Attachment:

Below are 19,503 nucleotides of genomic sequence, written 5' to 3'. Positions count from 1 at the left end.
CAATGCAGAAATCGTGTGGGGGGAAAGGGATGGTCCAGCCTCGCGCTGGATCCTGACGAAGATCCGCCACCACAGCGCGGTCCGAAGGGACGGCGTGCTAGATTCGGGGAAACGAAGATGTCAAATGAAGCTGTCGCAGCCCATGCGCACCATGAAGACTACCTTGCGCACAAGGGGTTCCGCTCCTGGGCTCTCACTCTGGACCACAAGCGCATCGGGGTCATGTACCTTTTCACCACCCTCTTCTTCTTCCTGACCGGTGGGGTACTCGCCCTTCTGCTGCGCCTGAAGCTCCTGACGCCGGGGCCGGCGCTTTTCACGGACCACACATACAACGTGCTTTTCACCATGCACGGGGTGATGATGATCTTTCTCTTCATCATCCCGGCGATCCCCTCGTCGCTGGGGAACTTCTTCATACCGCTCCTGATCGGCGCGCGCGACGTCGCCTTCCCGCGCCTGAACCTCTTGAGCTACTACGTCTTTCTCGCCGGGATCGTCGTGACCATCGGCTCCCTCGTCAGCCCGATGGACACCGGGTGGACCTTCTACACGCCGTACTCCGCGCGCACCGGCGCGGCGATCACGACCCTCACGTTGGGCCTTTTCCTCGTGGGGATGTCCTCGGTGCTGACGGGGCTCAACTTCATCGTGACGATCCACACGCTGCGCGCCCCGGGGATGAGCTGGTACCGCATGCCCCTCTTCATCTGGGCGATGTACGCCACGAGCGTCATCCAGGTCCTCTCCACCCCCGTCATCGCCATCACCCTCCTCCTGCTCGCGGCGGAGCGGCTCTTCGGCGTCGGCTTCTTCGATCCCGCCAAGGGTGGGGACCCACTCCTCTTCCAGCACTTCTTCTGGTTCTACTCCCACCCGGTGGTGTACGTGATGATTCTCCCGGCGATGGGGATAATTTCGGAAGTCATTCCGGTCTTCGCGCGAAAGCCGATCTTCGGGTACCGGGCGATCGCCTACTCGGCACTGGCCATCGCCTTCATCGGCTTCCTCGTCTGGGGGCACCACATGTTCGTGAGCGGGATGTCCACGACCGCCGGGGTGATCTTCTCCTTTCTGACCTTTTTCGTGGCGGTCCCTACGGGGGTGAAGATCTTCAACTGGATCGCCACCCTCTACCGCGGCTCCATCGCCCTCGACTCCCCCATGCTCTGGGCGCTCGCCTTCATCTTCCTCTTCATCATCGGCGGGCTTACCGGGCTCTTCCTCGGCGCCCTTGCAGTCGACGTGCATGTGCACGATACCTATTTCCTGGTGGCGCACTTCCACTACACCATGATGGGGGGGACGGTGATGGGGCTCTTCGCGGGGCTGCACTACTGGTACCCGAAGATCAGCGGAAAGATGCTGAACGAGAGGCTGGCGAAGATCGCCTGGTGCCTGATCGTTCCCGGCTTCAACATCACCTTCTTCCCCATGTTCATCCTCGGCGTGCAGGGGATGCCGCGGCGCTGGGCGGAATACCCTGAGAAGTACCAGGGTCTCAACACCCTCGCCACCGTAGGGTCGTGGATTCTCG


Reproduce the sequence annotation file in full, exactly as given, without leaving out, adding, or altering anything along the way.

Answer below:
Below are 19,503 nucleotides of genomic sequence, written 5' to 3'. Positions count from 1 at the left end.
CAATGCAGAAATCGTGTGGGGGGAAAGGGATGGTCCAGCCTCGCGCTGGATCCTGACGAAGATCCGCCACCACAGCGCGGTCCGAAGGGACGGCGTGCTAGATTCGGGGAAACGAAGATGTCAAATGAAGCTGTCGCAGCCCATGCGCACCATGAAGACTACCTTGCGCACAAGGGGTTCCGCTCCTGGGCTCTCACTCTGGACCACAAGCGCATCGGGGTCATGTACCTTTTCACCACCCTCTTCTTCTTCCTGACCGGTGGGGTACTCGCCCTTCTGCTGCGCCTGAAGCTCCTGACGCCGGGGCCGGCGCTTTTCACGGACCACACATACAACGTGCTTTTCACCATGCACGGGGTGATGATGATCTTTCTCTTCATCATCCCGGCGATCCCCTCGTCGCTGGGGAACTTCTTCATACCGCTCCTGATCGGCGCGCGCGACGTCGCCTTCCCGCGCCTGAACCTCTTGAGCTACTACGTCTTTCTCGCCGGGATCGTCGTGACCATCGGCTCCCTCGTCAGCCCGATGGACACCGGGTGGACCTTCTACACGCCGTACTCCGCGCGCACCGGCGCGGCGATCACGACCCTCACGTTGGGCCTTTTCCTCGTGGGGATGTCCTCGGTGCTGACGGGGCTCAACTTCATCGTGACGATCCACACGCTGCGCGCCCCGGGGATGAGCTGGTACCGCATGCCCCTCTTCATCTGGGCGATGTACGCCACGAGCGTCATCCAGGTCCTCTCCACCCCCGTCATCGCCATCACCCTCCTCCTGCTCGCGGCGGAGCGGCTCTTCGGCGTCGGCTTCTTCGATCCCGCCAAGGGTGGGGACCCACTCCTCTTCCAGCACTTCTTCTGGTTCTACTCCCACCCGGTGGTGTACGTGATGATTCTCCCGGCGATGGGGATAATTTCGGAAGTCATTCCGGTCTTCGCGCGAAAGCCGATCTTCGGGTACCGGGCGATCGCCTACTCGGCACTGGCCATCGCCTTCATCGGCTTCCTCGTCTGGGGGCACCACATGTTCGTGAGCGGGATGTCCACGACCGCCGGGGTGATCTTCTCCTTTCTGACCTTTTTCGTGGCGGTCCCTACGGGGGTGAAGATCTTCAACTGGATCGCCACCCTCTACCGCGGCTCCATCGCCCTCGACTCCCCCATGCTCTGGGCGCTCGCCTTCATCTTCCTCTTCATCATCGGCGGGCTTACCGGGCTCTTCCTCGGCGCCCTTGCAGTCGACGTGCATGTGCACGATACCTATTTCCTGGTGGCGCACTTCCACTACACCATGATGGGGGGGACGGTGATGGGGCTCTTCGCGGGGCTGCACTACTGGTACCCGAAGATCAGCGGAAAGATGCTGAACGAGAGGCTGGCGAAGATCGCCTGGTGCCTGATCGTTCCCGGCTTCAACATCACCTTCTTCCCCATGTTCATCCTCGGCGTGCAGGGGATGCCGCGGCGCTGGGCGGAATACCCTGAGAAGTACCAGGGTCTCAACACCCTCGCCACCGTAGGGTCGTGGATTCTCG